On Monday morning, the Knesset Subcommittee on Combating Trafficking in Women and Prostitution, headed by MK Dr. Aliza Lavie, held a discussion about the findings Justice Ministry’s inter-ministerial committee and the possibility of implementing a policy of incriminating prostitution clients in Israel. In attendance was the Director General of the Ministry of Justice Amy Palmer. Director General Palmor clarified in her review that applying immediate fines to clients of prostitution is not possible in Israel and will not be included in the her interministerial committee’s recommendations. On the other hand, she said that it is possible to apply fines gradually as part of a criminal process. Accordingly, on Sunday the Knesset’s Ministerial Committee on Legislation will present bills proposed by chairwoman Lavie together with MKs Zehava Galon and Shuli Moalem, which includes a program of rehabilitation and services for former prostitutes.
MK Lavie remarked at the beginning of the discussion: “The position of the committee under my leadership is known. Dozens of field trips, meetings with prostitution survivors, and in-depth committee discussions, have made it clear to us how destructive and corrupt prostitution is – both for those trapped within the industry, and for consumers and society as a whole. Women enter prostitution as a survival option, as a necessity of harsh living conditions and economic distress. It is important to emphasize that incriminating clients is not enough, and that this must come as a part of a comprehensive program of rehabilitation and education, leading to a significant reduction in prostitution in Israel.
Amy Palmor noted that the proposal and its considerations will be presented to Justice Minister Ayelet Shaked next week, and that the government ministries will also respond to the proposal. In her review, she also explained that there is vagueness in the definition of prostitution consumption in Israeli law, which causes implications in characterizing prostitution offenses and imposing immediate fines.
She also noted that there is an existing law relating to minors who consume prostitution which is not enforced. In the past three years, of the 18 cases have reached the State Attorney’s Office, only 11 have become indictments, and only three have resulted in convictions. In the past year, no indictment has been filed regarding the consumption of prostitution by minors.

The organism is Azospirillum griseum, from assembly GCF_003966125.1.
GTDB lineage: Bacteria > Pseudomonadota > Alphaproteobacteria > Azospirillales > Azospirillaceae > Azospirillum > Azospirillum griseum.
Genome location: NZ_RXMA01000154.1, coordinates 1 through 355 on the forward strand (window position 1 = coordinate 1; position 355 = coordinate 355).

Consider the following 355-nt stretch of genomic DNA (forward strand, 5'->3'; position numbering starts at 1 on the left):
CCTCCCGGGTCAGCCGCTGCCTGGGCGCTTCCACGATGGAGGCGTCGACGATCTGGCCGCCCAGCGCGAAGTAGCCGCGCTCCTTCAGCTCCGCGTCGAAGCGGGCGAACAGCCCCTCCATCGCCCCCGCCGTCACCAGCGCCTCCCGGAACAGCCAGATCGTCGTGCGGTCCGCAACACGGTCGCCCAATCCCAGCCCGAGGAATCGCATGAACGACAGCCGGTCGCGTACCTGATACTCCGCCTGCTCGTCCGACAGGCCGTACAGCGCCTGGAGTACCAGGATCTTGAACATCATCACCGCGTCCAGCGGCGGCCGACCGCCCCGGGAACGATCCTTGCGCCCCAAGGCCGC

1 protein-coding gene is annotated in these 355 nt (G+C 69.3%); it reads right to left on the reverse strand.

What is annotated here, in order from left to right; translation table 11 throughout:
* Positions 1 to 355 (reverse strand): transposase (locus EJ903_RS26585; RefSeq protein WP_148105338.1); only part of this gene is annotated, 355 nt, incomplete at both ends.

Palmor referred to issue of fines, which are present in the Nordic model. “In order to impose fines, there must be a very clear and defined offense.” In light of this, Palmor explained that if the law is to be enacted, a criminal process would be preferable, which could include progressive punishment, beginning with a warning. However, she noted that a criminal process should be a last resort.
For this reason, Palmor favored the implementation of shaming and educational programs, such as “John School,” which work as a deterrent to consuming prostitution. It would require repeating offenders to attend educational workshop explaining the negative consequences and destructive impact that prostitution has on women’s lives. Palmor favors public shaming of prostitution clients: “Imagine that he bumps into friends from work or the army reserves at the ‘John School’. The embarrassment It is enough to have them think twice about visiting a prostitute ever again.”
“We will give the Minister of Justice the entire report that reviews the laws of the various countries and explains the complexities of the criminal and penal law. From there, the Knesset will decide upon this law.”
Attorney Amit Marari, Deputy Attorney General, said that “Our position is that prostitution is not a rational choice. But the degree of culpability of the clients of prostitution is not as high as the offense of rape. There is justification for a criminal procedure, but in a lighter severity. It will tell the client that even if he does not see it, prostitutes come from distress rather than choice, and he is a participant in something that be eradicated.”
She added, “It is important to accompany this process in a study that will examine whether the incrimination is successful. Instead of rejecting this legislation, perhaps we should postpone this law to consider these factors. We certainly support the legislature’s right to determine whether a policy that incriminates the clients of prostitution should be implemented.”
MK Lavie said at the end of the discussion: “I would like to admit that after a year if work, we expected more clear-cut statements, however we are appreciative of the hard work done by the interministerial committee headed by Ami Palmor. Prostitution is unacceptable, and its consequences are devastating. Now it is our time to bring this law to the Knesset plenum. Such support for the law and cooperation from all sides of the political and civil spectrum is unprecedented. More than 70 Members of Knesset signed the various proposals, and I believe that the upcoming year can be the year in which Israel joins a number of advanced countries, enacting an important social and historical reform.”